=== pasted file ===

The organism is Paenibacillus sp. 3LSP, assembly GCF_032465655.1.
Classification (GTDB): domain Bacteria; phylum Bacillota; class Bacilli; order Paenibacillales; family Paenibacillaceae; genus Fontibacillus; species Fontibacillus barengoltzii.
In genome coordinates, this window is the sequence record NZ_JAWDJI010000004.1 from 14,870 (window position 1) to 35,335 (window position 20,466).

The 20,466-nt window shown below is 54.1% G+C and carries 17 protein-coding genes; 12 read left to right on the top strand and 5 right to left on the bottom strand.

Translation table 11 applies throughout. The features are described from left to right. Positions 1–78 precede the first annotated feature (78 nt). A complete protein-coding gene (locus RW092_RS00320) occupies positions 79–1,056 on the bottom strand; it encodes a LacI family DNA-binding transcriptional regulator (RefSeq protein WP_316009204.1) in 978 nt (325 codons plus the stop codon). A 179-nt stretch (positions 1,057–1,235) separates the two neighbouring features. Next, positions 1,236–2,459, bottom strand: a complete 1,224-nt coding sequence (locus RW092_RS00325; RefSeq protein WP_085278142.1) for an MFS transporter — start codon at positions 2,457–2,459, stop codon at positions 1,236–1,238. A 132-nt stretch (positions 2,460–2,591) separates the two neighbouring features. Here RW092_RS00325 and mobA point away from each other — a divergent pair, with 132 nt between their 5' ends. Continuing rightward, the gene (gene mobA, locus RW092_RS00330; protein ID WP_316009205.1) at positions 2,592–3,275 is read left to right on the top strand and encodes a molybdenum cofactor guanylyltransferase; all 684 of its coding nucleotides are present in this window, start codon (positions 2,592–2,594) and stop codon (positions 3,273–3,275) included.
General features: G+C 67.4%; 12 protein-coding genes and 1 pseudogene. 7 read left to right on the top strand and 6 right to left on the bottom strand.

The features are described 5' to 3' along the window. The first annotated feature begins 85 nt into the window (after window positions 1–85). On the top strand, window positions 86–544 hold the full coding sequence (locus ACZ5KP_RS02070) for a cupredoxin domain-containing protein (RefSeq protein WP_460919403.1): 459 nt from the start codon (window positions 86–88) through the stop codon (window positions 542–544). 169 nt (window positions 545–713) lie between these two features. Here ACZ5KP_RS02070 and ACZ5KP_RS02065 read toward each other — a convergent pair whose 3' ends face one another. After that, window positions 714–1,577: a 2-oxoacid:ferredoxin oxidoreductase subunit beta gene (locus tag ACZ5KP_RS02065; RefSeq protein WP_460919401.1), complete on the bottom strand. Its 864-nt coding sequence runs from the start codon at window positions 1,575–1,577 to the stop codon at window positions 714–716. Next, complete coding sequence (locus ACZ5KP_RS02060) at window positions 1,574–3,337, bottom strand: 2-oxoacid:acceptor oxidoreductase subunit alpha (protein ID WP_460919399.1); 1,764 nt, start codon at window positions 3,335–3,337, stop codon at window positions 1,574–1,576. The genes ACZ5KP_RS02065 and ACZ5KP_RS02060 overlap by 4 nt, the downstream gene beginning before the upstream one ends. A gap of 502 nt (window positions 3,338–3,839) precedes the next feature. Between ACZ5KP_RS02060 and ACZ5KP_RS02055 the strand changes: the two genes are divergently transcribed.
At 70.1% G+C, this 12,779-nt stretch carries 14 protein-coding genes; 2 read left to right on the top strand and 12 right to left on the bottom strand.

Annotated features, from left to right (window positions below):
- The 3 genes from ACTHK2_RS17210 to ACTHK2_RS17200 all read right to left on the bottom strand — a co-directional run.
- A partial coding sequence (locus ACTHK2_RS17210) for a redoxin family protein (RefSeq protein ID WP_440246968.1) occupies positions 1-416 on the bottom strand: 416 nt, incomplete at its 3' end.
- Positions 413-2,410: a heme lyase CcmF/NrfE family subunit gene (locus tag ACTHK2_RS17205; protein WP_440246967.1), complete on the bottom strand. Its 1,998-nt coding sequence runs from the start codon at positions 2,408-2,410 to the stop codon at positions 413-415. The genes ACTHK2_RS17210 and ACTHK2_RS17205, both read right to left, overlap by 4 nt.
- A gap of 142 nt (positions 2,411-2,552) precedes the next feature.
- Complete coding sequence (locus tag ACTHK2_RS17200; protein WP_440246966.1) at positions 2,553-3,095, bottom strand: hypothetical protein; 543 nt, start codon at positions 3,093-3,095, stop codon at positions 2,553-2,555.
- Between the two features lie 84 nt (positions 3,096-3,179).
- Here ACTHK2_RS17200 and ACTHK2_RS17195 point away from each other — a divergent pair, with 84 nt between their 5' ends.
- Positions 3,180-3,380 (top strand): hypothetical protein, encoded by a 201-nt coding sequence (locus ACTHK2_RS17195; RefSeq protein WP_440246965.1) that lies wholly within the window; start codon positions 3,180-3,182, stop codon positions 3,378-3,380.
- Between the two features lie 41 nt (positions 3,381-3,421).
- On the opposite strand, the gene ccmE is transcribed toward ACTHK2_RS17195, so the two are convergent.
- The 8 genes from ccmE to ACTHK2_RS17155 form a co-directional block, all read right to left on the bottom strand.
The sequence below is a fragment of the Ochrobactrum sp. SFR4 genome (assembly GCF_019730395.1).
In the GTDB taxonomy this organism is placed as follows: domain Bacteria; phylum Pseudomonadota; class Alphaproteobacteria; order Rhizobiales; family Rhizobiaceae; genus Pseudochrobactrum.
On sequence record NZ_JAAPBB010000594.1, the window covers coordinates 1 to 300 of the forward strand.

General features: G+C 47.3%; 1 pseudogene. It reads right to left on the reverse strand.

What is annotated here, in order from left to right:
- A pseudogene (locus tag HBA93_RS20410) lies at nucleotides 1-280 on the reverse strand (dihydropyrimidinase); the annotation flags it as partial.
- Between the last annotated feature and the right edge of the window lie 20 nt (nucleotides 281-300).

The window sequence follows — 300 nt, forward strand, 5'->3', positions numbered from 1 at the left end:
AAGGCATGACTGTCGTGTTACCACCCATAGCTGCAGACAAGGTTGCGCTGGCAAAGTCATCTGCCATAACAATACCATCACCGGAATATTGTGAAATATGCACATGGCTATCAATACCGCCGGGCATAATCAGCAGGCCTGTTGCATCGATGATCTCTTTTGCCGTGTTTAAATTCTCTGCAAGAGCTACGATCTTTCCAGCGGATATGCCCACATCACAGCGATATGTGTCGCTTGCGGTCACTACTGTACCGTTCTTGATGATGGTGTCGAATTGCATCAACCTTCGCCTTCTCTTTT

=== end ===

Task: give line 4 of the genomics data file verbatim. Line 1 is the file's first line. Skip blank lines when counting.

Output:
The 20,466-nt window shown below is 54.1% G+C and carries 17 protein-coding genes; 12 read left to right on the top strand and 5 right to left on the bottom strand.